Category Archives: Photography

As Seen at the Delaware Art Museum

The big day has arrived!

In my last post on the subject, I my SAS Classmate (’82) and Life Long Friend, Pilar Wyman contacted me via Facebook IM, and she said that she was interested in attending the Opening of the Wyeth/Ruskin Exhibit.

Needless to say, I was more then happy to give her tickets!

But, would there be enough time to send her the tickets?

The smart women that she is, suggested that I just leave the at the Ticket Booth with her name on it!

Earlier tonight, I IMed Pilar, and asked if she was still interested in going, and she informed me, Yes, and she was already in Wilmington hanging-out, getting some coffee, after traveling North from the DC area.

Damn! – We had NOT even left the house!

At around 16:45, we (Amy, Madison & Logan) left our house in Downingtown, and head South, mainly on Rt 202, and ran into the usual Friday night traffic.

I had IMed Pilar just before we left home that we expected to be at the Museum around 17:45, but at 17:46, I handed Amy (my wife) my phone and asked her to IM Pilar that we where going to be late…

We arrive at the Museum, as as we are getting out of the car at valet parking, I look across the other lane, and there was Pilar, just being contacted about parking her car!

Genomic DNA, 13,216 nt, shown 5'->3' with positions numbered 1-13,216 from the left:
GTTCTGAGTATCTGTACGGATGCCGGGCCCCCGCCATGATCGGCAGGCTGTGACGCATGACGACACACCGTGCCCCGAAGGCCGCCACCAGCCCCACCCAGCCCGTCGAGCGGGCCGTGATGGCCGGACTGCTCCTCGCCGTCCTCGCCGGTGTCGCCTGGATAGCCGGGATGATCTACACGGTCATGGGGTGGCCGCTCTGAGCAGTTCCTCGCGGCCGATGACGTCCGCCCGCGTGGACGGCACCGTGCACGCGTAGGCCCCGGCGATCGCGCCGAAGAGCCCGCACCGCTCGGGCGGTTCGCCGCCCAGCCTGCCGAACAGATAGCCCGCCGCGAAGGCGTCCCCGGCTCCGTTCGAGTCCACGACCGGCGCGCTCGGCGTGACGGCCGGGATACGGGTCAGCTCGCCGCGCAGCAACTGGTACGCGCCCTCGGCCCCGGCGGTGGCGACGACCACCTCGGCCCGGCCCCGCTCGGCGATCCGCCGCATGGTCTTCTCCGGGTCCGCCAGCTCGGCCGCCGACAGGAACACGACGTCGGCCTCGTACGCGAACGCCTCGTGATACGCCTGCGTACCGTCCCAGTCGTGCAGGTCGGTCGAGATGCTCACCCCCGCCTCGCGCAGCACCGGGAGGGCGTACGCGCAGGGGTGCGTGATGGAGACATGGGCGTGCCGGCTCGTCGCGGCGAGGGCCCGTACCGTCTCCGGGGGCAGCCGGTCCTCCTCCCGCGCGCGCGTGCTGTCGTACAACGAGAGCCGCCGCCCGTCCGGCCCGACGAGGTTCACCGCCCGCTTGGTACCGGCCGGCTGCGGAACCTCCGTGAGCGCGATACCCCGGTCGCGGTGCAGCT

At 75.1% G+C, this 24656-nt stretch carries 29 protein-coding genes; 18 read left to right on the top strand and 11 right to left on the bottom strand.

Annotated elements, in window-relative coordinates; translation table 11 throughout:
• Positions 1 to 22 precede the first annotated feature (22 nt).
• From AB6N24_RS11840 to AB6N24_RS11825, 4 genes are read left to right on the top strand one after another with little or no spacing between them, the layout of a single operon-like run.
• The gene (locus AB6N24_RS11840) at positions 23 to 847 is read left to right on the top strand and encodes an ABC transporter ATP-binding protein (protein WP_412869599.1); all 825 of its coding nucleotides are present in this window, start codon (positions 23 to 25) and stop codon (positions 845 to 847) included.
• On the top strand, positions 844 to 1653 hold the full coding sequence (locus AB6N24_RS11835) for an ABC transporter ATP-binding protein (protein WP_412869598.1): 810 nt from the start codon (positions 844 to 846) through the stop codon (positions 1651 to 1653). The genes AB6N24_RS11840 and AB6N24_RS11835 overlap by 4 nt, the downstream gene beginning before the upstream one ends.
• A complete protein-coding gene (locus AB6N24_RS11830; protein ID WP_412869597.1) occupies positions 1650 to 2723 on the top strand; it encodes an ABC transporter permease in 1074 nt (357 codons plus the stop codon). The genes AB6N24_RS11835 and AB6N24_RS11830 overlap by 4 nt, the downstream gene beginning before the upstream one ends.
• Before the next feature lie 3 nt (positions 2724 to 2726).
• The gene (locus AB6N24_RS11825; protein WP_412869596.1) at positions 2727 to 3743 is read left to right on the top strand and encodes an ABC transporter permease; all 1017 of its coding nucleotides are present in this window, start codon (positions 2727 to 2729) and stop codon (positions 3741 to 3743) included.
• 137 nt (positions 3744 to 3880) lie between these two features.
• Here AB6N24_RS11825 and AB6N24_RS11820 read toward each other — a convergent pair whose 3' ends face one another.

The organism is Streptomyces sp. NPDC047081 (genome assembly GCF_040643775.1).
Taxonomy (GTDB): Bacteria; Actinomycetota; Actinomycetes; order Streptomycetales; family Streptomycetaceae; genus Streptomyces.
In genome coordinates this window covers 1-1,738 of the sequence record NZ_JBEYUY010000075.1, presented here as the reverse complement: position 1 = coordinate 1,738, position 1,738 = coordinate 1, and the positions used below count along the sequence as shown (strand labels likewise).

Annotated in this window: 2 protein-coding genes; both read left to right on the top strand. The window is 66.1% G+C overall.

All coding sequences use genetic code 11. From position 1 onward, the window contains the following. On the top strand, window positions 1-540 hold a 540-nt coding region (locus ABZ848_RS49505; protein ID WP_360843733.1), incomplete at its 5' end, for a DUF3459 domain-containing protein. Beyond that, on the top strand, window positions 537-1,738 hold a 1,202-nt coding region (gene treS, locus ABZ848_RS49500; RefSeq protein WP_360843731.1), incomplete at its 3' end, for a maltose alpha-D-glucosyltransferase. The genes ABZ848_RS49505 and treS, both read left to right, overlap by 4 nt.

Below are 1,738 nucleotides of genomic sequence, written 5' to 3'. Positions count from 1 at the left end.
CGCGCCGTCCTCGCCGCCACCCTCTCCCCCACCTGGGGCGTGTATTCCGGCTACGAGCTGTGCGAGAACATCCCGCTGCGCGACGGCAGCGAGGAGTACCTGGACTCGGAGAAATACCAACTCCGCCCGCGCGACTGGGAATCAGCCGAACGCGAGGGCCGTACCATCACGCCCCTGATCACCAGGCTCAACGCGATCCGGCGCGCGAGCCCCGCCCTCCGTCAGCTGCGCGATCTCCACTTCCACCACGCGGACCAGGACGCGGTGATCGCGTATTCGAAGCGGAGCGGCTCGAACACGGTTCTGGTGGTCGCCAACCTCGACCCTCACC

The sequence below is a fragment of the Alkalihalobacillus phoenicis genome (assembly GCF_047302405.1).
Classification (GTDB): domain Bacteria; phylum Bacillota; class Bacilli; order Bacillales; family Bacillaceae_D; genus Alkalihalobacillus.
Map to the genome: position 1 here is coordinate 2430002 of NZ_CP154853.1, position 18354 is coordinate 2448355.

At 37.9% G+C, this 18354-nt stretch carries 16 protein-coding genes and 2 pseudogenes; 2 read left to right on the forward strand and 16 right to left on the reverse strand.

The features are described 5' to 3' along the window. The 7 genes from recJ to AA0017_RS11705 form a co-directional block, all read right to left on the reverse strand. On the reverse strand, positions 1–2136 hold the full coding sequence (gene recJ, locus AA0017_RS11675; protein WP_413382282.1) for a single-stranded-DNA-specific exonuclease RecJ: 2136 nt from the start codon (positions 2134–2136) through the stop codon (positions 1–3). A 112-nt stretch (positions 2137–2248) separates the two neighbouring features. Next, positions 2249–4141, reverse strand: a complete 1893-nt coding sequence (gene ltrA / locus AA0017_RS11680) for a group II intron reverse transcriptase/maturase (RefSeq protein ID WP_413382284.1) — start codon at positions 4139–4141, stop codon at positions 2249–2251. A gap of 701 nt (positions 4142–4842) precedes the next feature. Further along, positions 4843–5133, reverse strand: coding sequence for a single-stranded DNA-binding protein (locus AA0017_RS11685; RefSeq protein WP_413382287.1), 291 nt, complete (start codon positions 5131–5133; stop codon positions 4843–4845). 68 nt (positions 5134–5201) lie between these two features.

Absolutely PERFECT timing! (F-ing amazing!)

We walking to the Museum, chatting away, with neither of us knowing what to expect.

After we handed in our tickets, and told which direction the “Eye on Nature” was, we headed down the hall, and down some steps, and then turning the corner…

Bam…

There it was!

My Image! My Photograph! As big as Life! – In a F-ing Museum!

I became such a little kid!

Thankfully, Pilar had the where with all, and organized a Family photo!

My LARGE Image in a Museum! - Thank you Pilar Wyman!
My LARGE Image in a Museum! – Thank you Pilar Wyman!

If you look, you can see me pointing to my credit on the wall, and saying to the guard standing there “That is ME!”

After the initial excitement, I went back with my camera, and started to take so more pictures, and hearing the same guard saying “Your flash is on!”

My response, “It’s OK, I have the Original!”…

Eventually, I began to calm down, and I finally found Margaretta and introduced myself and the rest of the family.

I also got a chance to walk the gallery with Pilar, stopping at my main image, and explaining several other images that I have over time, and then we walked and talked about the other Wyeth and Ruskin images.

When I was a child, my parents always had a 16″x20” print book of Andrew Wyeth’s work (circa 1968), which is now in my possession, but after being exposed to John Ruskin during this adventure, having never heard of him before, I have taken a deeper interest in his work.